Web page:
From one end of the world to the other, stories about how the world around us is changing and about the connection between people and land make me feel at home. Some of those stories have been scientific stories: a clear structure, many numbers and frequent reminders of why those numbers are important. Scientific stories take many shapes – journal articles, reports, presentations, computer code, blog posts and more. Just like a good story, a good scientific paper takes you on a journey through what we know, what we don’t know, and what it all might mean. Sure, there might be more graphs and less pictures than your usual story, but as a whole, scientists are professional tellers of very precise and accurate stories about how the world around us is changing and what that might mean for people and places.

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Changes on Qikiqtaruk: Perspectives from Ranger Ricky Joe

There is no sense of time when you are travelling around here – you need a lot of patience. You need to know where and when to stop, when it’s safe to move on. Now everybody is always in a hurry, people travel to places quickly, but don’t get to fully experience them. There are journeys that used to take us days when I was little, and today we can travel to those places in hours. But you still have to remember to really experience the place, to stop and take it all in. My family and I, we just love travelling. It’s hard to say what we love about it – everything. The openness. We have all been travelling since we were very little. I was always with my grandmother and her dog team, helping her, hauling ice for fresh water and hunting.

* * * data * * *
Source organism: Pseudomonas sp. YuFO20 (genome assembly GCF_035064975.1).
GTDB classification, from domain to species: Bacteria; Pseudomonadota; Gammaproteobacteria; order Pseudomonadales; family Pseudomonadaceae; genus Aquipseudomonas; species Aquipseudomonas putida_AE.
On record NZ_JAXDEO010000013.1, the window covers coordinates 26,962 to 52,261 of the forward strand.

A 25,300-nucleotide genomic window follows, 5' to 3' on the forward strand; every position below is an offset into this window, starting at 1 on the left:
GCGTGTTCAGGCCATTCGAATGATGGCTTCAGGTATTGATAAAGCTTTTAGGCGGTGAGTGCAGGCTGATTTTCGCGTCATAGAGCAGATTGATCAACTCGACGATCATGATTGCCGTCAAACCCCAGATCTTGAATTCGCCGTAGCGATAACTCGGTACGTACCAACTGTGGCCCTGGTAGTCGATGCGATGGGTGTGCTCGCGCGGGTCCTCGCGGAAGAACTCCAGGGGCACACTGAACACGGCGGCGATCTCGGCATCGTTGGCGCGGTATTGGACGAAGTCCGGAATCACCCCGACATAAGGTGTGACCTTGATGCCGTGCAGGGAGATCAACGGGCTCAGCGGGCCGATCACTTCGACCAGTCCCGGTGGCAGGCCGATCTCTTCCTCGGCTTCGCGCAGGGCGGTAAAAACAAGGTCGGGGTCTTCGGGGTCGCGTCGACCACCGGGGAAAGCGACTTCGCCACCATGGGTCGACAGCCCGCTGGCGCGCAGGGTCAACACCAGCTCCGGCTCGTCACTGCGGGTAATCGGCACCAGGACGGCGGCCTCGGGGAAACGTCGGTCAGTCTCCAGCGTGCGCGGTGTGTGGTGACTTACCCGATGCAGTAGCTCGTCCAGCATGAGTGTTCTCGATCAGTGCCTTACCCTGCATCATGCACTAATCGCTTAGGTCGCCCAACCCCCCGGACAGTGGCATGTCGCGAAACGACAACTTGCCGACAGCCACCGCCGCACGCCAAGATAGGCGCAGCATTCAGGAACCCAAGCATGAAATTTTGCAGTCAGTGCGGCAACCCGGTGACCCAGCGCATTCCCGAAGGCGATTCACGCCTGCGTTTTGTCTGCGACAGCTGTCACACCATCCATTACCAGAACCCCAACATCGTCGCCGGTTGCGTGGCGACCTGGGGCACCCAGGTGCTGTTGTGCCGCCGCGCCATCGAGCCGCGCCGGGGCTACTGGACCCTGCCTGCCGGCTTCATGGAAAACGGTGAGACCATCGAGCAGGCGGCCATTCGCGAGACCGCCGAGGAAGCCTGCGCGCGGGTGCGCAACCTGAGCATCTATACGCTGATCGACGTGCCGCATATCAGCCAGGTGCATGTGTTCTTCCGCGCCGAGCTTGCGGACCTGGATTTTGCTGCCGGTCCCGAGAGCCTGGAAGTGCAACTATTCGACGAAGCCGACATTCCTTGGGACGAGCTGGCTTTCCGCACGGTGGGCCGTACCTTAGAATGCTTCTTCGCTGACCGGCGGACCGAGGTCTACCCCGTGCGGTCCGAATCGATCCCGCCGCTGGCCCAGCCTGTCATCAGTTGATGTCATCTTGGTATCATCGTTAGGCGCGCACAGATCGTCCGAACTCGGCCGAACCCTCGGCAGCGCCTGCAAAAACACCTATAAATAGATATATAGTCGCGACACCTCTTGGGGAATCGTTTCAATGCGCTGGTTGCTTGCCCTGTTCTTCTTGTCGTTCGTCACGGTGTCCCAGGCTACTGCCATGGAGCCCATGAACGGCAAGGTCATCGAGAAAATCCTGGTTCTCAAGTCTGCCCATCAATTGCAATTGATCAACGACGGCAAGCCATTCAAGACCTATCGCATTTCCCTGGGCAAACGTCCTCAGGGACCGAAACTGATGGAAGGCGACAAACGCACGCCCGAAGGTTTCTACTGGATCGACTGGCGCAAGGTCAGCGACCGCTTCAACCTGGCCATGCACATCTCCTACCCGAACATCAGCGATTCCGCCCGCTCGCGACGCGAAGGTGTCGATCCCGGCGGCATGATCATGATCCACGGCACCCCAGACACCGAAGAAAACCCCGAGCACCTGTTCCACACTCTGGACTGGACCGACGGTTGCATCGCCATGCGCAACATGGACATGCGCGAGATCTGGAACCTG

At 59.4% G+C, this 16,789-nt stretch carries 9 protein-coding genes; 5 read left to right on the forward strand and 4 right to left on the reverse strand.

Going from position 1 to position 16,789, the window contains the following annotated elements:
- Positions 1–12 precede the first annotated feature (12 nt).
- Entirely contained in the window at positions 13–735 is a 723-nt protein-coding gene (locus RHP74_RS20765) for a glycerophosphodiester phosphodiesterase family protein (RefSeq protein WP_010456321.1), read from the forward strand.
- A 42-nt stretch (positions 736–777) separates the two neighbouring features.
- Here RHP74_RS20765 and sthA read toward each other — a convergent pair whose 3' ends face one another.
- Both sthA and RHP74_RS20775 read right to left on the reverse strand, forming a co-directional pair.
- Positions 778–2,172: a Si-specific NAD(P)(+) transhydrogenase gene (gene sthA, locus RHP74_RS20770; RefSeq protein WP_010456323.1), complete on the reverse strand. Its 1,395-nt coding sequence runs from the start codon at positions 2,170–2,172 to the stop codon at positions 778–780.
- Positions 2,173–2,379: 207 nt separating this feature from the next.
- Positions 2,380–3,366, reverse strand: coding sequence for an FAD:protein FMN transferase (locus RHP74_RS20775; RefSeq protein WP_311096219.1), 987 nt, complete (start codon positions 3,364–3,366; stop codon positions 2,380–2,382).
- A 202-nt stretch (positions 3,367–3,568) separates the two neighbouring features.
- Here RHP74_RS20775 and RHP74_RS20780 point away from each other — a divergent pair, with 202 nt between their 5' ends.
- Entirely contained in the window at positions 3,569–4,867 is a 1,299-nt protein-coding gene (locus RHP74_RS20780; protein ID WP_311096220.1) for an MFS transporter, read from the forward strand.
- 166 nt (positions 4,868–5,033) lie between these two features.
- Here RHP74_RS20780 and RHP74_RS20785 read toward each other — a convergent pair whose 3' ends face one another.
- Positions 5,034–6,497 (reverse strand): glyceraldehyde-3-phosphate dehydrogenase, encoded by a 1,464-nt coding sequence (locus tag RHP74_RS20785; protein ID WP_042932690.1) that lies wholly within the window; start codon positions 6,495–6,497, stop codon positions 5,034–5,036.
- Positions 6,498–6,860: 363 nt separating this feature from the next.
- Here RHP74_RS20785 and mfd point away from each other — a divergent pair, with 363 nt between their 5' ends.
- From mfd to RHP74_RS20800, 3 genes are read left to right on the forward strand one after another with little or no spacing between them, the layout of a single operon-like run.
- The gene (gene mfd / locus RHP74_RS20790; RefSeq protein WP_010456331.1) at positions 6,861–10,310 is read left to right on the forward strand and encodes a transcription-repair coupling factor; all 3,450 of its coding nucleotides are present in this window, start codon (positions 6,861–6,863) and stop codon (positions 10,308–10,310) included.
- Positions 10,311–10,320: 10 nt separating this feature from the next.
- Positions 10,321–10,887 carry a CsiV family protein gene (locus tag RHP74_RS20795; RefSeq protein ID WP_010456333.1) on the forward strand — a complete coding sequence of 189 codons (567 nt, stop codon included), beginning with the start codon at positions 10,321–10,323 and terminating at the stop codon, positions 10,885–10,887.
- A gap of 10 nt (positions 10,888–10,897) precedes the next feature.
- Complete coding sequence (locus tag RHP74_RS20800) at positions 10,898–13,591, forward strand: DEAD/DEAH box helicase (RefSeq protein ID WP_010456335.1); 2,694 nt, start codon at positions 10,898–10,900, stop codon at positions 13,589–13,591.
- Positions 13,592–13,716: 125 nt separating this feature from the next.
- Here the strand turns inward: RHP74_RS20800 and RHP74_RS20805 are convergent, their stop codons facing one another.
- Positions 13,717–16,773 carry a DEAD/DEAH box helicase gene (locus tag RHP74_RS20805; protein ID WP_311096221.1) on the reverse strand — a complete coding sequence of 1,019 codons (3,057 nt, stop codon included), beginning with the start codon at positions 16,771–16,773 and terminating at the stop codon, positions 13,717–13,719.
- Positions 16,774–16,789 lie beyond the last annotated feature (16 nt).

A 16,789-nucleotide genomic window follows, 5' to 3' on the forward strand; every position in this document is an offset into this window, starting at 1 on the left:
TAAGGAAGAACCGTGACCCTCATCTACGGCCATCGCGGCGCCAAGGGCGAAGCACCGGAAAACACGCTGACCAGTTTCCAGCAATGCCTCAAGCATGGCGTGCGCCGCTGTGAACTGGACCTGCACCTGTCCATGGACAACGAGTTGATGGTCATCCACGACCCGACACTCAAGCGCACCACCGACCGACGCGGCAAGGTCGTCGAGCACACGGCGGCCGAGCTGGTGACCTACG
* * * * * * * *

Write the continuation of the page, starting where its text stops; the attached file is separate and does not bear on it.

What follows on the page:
Arctic smellscapes

Over the last two months we have often asked you to imagine what it would be like to be here with us in the Arctic. Through words, photos and videos, we have tried to bring the Arctic closer to you. So close that if you just imagine, you may well see it. You could even hear it. If you ponder the many changes occurring on Qikiqtaruk Herschel Island, from changes in vegetation structure and community composition to changes in what our life is like here, and listen again, you could hear a change. The Arctic – you can see it, you can hear it, and now, for a fuller experience, we present the Arctic smellscape of Qikiqtaruk, so you can smell it, too. It may have started as a joke, and there may or may not be talk of an Arctic taste- and touchscape, but for now, we do think that the Arctic smellscape represents a unique blend of aromas – smell alone could often reveal what is going on around us and how the landscape, and our day to day camp life, is changing.

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Beautiful light and the calming sight of moving ice in Pauline Cove, Qikiqtaruk-Herschel Island Territorial Park

Qikiqtaruk Book Club based on Mark Vellend’s “The Theory of Ecological Communities”

Qikiqtaruk is a beautiful and inspirational place – science chats are particularly special when you can see, feel, hear and even smell your study system change as the growing season progresses. Out during phenology data collection yesterday, we saw that the spring flowers are fading and seed dispersal is beginning… summer is well under way. And this year, in addition spotting awesome wildlife, admiring magnificent sunsets and informally chatting about science in our remote Arctic field site, we have also started a book club!

Our book club discussions are summarised in four blog posts:

Qikiqtaruk Book Club Part I: Ecological communities in the Arctic

Qikiqtaruk Book Club Part II: Selection in the Arctic

Qikiqtaruk Book Club Part III: Speciation, drift and dispersal in the Arctic

Qikiqtaruk Book Club Part IV: Theory and high-level processes in the Arctic

Tangled up in plots

It was a long stretch of hot days, almost as hot as the hottest day of the year, when, amidst the buzzing of mosquitos and boat noises, dramatic words echoed through the tundra – hour after hour, one could overhear: “Three live, two standing dead”, “Salpul, seven point four”, “Wait, how many were dead?”, “Four dead.” The soundscape of point framing!